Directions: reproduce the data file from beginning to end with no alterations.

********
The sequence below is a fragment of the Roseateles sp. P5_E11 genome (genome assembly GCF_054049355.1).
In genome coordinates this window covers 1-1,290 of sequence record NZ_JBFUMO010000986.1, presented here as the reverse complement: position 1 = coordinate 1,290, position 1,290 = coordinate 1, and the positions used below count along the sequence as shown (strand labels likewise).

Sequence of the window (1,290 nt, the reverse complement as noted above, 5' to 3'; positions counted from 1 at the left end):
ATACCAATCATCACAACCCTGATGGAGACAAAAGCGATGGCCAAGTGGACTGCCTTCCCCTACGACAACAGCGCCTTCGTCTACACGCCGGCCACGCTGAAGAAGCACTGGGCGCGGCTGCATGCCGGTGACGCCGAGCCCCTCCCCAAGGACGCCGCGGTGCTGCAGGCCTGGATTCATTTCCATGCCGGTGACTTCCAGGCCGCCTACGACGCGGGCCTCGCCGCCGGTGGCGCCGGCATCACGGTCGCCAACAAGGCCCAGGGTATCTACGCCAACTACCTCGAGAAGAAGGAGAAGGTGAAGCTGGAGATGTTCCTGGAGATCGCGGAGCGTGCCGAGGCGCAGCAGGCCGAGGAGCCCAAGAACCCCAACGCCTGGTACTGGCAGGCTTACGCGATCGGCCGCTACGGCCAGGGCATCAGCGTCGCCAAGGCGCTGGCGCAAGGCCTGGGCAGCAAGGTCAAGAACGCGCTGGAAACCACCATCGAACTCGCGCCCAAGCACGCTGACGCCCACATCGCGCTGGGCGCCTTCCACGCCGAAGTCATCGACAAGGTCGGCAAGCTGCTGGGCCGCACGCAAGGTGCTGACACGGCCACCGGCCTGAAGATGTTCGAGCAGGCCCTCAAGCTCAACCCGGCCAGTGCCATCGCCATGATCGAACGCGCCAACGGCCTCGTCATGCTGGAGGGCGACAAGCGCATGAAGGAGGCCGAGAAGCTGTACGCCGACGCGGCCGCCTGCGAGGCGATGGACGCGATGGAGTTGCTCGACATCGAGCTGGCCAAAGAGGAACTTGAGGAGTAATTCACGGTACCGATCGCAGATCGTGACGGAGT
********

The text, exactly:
The sequence below is a fragment of the Roseateles sp. P5_E11 genome (genome assembly GCF_054049355.1).
In genome coordinates this window covers 1-1,290 of sequence record NZ_JBFUMO010000986.1, presented here as the reverse complement: position 1 = coordinate 1,290, position 1,290 = coordinate 1, and the positions used below count along the sequence as shown (strand labels likewise).

Sequence of the window (1,290 nt, the reverse complement as noted above, 5' to 3'; positions counted from 1 at the left end):
ATACCAATCATCACAACCCTGATGGAGACAAAAGCGATGGCCAAGTGGACTGCCTTCCCCTACGACAACAGCGCCTTCGTCTACACGCCGGCCACGCTGAAGAAGCACTGGGCGCGGCTGCATGCCGGTGACGCCGAGCCCCTCCCCAAGGACGCCGCGGTGCTGCAGGCCTGGATTCATTTCCATGCCGGTGACTTCCAGGCCGCCTACGACGCGGGCCTCGCCGCCGGTGGCGCCGGCATCACGGTCGCCAACAAGGCCCAGGGTATCTACGCCAACTACCTCGAGAAGAAGGAGAAGGTGAAGCTGGAGATGTTCCTGGAGATCGCGGAGCGTGCCGAGGCGCAGCAGGCCGAGGAGCCCAAGAACCCCAACGCCTGGTACTGGCAGGCTTACGCGATCGGCCGCTACGGCCAGGGCATCAGCGTCGCCAAGGCGCTGGCGCAAGGCCTGGGCAGCAAGGTCAAGAACGCGCTGGAAACCACCATCGAACTCGCGCCCAAGCACGCTGACGCCCACATCGCGCTGGGCGCCTTCCACGCCGAAGTCATCGACAAGGTCGGCAAGCTGCTGGGCCGCACGCAAGGTGCTGACACGGCCACCGGCCTGAAGATGTTCGAGCAGGCCCTCAAGCTCAACCCGGCCAGTGCCATCGCCATGATCGAACGCGCCAACGGCCTCGTCATGCTGGAGGGCGACAAGCGCATGAAGGAGGCCGAGAAGCTGTACGCCGACGCGGCCGCCTGCGAGGCGATGGACGCGATGGAGTTGCTCGACATCGAGCTGGCCAAAGAGGAACTTGAGGAGTAATTCACGGTACCGATCGCAGATCGTGACGGAGT